Eating way to recovery
FOOD can bring back special memories of a person or a place, or of a happy time in your life.
Whether it’s a family recipe going back through the generations or a favourite meal, particular foods can evoke strong emotions.
So when author Helen Ashwell was putting together a book about people’s recovery from mental and physical illness, she decided to do it through recipes.
The result is Nourishing, a book of 77 recipes which all tell a personal tale.
Helen, 46, who works as a communications assistant for Notts Healthcare, said: “Food can be a catalyst and I saw the value in working with people in this way to open new doors and emotions.”
“I noticed how by bringing people together to share their stories and food, barriers were broken down and people felt a sense of empowerment through the exchange of recipes.”
“I witnessed many warm interactions and this warmth permeates the pages of the book.”
“There’s a bit of a trend for nostalgia at the moment as well, and people really seemed to appreciate other people’s stories.”
Helen’s backgound is as a nutritionist and she is passionate about improving general wellbeing by being well nourished.
“It’s important to take care of yourself by eating three square meals and these recipes celebrate home-cooked food and enjoying everything in moderation,” she said.
The book has been compiled with the primary aim of generating interest about home-cooked food, changing unhealthy eating habits, and breaking down barriers by empathising with a personal journey or memory.
Helen said: “It is hoped that the book will help to raise awareness, reduce stigma and celebrate positive strategies for dealing with mental health problems, physical health conditions and educational needs in a person’s recovery journey.”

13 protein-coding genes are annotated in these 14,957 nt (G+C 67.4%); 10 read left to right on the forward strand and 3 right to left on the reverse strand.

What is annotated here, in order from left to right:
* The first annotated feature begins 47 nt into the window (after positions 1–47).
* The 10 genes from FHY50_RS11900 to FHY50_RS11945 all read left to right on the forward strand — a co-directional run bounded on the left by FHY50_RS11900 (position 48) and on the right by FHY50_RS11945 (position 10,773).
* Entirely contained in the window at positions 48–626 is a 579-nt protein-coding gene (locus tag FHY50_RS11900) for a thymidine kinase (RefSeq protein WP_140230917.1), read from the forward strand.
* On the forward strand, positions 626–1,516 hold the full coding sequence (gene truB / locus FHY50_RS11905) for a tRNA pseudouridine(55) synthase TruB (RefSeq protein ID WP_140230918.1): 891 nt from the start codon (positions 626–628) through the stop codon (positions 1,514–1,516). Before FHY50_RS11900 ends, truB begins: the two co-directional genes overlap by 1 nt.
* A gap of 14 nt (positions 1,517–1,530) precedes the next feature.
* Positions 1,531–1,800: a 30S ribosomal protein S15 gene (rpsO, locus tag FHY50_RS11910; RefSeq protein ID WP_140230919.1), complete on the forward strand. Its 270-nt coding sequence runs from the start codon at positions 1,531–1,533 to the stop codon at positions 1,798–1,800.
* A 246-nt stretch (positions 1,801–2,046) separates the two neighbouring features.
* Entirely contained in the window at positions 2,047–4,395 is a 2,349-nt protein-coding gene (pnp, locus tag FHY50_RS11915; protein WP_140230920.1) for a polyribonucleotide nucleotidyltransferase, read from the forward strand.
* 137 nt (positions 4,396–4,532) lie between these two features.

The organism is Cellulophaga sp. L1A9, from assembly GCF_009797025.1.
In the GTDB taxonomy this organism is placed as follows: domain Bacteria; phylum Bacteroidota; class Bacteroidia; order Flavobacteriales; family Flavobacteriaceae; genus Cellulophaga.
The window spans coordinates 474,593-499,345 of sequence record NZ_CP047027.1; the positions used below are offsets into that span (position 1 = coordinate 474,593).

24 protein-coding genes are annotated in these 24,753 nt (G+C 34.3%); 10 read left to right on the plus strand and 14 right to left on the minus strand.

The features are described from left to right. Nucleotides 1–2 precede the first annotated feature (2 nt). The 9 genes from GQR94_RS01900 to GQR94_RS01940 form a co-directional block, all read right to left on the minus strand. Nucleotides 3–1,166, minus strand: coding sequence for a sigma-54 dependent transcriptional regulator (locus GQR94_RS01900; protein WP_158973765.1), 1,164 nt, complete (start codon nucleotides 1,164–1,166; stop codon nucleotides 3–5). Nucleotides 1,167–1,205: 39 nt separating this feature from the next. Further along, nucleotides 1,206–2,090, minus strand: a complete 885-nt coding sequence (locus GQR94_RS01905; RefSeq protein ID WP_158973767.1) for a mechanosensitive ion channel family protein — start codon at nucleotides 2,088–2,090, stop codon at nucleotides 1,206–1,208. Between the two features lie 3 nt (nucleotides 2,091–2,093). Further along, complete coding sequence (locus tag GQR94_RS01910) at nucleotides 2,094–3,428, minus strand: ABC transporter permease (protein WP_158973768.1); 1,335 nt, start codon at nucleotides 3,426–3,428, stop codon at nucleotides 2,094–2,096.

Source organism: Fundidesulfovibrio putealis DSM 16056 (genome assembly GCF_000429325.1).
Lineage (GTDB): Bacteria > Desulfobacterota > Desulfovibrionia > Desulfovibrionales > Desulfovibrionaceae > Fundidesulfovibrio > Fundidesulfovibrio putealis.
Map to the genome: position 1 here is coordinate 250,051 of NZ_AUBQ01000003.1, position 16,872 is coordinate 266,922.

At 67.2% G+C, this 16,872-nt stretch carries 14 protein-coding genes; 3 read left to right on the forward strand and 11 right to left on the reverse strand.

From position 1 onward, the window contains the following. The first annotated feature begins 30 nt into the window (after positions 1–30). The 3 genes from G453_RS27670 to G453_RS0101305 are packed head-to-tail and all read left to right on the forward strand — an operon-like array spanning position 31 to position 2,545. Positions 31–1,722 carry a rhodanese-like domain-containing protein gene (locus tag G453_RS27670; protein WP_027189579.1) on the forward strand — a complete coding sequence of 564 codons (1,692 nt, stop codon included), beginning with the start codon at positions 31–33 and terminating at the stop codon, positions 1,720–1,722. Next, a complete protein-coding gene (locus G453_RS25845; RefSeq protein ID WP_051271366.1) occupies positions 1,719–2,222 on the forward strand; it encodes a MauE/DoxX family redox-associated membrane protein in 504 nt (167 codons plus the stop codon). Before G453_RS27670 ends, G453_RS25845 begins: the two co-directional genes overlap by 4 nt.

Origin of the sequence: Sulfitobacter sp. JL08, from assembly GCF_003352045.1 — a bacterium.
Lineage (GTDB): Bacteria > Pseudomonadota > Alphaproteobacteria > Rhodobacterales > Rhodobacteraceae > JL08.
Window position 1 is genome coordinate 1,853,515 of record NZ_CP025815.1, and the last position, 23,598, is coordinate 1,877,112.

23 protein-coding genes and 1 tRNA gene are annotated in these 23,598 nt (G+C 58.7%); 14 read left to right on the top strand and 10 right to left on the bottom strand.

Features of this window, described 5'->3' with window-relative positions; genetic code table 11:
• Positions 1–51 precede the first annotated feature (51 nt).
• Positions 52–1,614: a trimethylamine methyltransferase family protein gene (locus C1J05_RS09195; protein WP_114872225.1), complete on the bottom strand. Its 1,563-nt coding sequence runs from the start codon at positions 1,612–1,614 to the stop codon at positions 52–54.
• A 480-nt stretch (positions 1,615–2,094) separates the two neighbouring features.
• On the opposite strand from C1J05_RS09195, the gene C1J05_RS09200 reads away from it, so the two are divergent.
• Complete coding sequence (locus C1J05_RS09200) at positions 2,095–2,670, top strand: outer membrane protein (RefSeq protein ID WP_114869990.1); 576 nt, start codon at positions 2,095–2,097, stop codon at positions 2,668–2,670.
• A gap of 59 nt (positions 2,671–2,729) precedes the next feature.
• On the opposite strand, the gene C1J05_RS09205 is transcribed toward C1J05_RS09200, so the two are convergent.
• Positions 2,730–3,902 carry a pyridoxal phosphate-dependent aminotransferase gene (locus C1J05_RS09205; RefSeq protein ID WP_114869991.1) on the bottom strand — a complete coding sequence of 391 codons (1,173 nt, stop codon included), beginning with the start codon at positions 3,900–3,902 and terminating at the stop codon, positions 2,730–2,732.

“Some of the stories are quite personal, most are uplifting, some are very honest and heartfelt.”
The recipes came from people who use the mental and physical health services of Notts Healthcare, staff and carers.
Nourishing has been endorsed by Michelin-starred chef Sat Bains, of Nottingham, who said the routine of preparing and sharing food brought a sense of balance into life.
One contributor, Rachel Murnaghan, said at the book’s launch that she had enjoyed being part of the project.
“Food and family have helped me through some difficult times,” she said.
Nourishing has over 200 pages and is illustrated beautifully. Alongside each recipe is a brief statement from the contributor about why it is special to them.
Many of the recipes have personal names such as ‘grandma’s stew with Yorkshire puddings’, ‘my mum’s Sunday dinner’ and ‘Dad’s shepherd’s pie’.
There are recipes from all over the world, including Africa, Asia and America.
The front cover features various types of bread, chosen because it is a staple food across all cultures and religions.
Nourishing costs £20 and is available at Waterstones, or from Rampton Hospital near Retford, where Helen is based. Any profits will go to Notts charities.
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Thursday 20 June 2013
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